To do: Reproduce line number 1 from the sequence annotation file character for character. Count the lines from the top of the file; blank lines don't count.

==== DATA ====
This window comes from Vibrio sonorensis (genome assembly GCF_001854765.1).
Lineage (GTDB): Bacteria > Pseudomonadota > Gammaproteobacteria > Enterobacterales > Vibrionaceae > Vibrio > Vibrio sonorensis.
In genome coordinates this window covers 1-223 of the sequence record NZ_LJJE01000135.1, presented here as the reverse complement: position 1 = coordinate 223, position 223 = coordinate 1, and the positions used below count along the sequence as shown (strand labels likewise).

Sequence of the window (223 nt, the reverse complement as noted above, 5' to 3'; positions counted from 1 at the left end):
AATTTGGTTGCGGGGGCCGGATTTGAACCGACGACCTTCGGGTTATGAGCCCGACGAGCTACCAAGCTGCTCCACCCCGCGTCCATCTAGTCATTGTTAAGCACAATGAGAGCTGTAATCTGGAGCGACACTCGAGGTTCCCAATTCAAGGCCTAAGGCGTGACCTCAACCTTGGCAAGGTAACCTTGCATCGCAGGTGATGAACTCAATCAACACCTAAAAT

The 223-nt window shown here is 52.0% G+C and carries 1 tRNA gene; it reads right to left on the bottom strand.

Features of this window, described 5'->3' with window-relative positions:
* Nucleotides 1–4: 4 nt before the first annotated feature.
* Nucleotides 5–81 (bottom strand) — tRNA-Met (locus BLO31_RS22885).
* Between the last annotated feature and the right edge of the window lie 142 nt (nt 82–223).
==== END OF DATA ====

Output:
This window comes from Vibrio sonorensis (genome assembly GCF_001854765.1).